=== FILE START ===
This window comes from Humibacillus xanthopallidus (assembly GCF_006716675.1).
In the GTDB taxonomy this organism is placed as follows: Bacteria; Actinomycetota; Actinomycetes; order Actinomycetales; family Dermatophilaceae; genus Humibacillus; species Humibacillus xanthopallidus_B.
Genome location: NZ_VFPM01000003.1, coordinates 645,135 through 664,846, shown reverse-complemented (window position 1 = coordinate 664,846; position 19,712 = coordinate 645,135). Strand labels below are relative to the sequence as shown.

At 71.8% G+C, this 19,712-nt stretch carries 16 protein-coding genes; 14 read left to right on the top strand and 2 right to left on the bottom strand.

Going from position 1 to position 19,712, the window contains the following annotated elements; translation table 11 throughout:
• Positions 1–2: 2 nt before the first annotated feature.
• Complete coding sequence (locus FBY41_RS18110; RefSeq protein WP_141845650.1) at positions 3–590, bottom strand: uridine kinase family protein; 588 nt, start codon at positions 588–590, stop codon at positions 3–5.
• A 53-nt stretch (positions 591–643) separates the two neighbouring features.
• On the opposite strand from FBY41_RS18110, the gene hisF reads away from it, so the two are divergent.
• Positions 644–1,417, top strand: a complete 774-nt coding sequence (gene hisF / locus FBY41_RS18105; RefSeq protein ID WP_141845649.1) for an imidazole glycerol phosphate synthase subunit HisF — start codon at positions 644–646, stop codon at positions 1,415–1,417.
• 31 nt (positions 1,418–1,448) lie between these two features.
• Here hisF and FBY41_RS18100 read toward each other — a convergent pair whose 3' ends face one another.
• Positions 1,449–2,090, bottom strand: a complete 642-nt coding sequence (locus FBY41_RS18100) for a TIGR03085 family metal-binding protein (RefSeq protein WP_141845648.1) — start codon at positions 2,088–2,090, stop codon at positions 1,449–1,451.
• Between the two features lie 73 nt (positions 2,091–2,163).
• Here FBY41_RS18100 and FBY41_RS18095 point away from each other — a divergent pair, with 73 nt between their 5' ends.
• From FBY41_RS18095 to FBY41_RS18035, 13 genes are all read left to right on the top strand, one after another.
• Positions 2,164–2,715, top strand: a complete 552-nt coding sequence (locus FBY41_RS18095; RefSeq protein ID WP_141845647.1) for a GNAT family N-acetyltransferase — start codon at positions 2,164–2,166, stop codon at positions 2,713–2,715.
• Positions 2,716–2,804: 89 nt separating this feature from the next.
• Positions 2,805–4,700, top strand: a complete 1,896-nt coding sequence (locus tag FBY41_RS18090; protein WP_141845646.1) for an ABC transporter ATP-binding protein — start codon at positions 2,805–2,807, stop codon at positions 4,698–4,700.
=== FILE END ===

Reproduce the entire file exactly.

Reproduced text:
This window comes from Humibacillus xanthopallidus (assembly GCF_006716675.1).
In the GTDB taxonomy this organism is placed as follows: Bacteria; Actinomycetota; Actinomycetes; order Actinomycetales; family Dermatophilaceae; genus Humibacillus; species Humibacillus xanthopallidus_B.
Genome location: NZ_VFPM01000003.1, coordinates 645,135 through 664,846, shown reverse-complemented (window position 1 = coordinate 664,846; position 19,712 = coordinate 645,135). Strand labels below are relative to the sequence as shown.

At 71.8% G+C, this 19,712-nt stretch carries 16 protein-coding genes; 14 read left to right on the top strand and 2 right to left on the bottom strand.

Going from position 1 to position 19,712, the window contains the following annotated elements; translation table 11 throughout:
• Positions 1–2: 2 nt before the first annotated feature.
• Complete coding sequence (locus FBY41_RS18110; RefSeq protein WP_141845650.1) at positions 3–590, bottom strand: uridine kinase family protein; 588 nt, start codon at positions 588–590, stop codon at positions 3–5.
• A 53-nt stretch (positions 591–643) separates the two neighbouring features.
• On the opposite strand from FBY41_RS18110, the gene hisF reads away from it, so the two are divergent.
• Positions 644–1,417, top strand: a complete 774-nt coding sequence (gene hisF / locus FBY41_RS18105; RefSeq protein ID WP_141845649.1) for an imidazole glycerol phosphate synthase subunit HisF — start codon at positions 644–646, stop codon at positions 1,415–1,417.
• 31 nt (positions 1,418–1,448) lie between these two features.
• Here hisF and FBY41_RS18100 read toward each other — a convergent pair whose 3' ends face one another.
• Positions 1,449–2,090, bottom strand: a complete 642-nt coding sequence (locus FBY41_RS18100) for a TIGR03085 family metal-binding protein (RefSeq protein WP_141845648.1) — start codon at positions 2,088–2,090, stop codon at positions 1,449–1,451.
• Between the two features lie 73 nt (positions 2,091–2,163).
• Here FBY41_RS18100 and FBY41_RS18095 point away from each other — a divergent pair, with 73 nt between their 5' ends.
• From FBY41_RS18095 to FBY41_RS18035, 13 genes are all read left to right on the top strand, one after another.
• Positions 2,164–2,715, top strand: a complete 552-nt coding sequence (locus FBY41_RS18095; RefSeq protein ID WP_141845647.1) for a GNAT family N-acetyltransferase — start codon at positions 2,164–2,166, stop codon at positions 2,713–2,715.
• Positions 2,716–2,804: 89 nt separating this feature from the next.
• Positions 2,805–4,700, top strand: a complete 1,896-nt coding sequence (locus tag FBY41_RS18090; protein WP_141845646.1) for an ABC transporter ATP-binding protein — start codon at positions 2,805–2,807, stop codon at positions 4,698–4,700.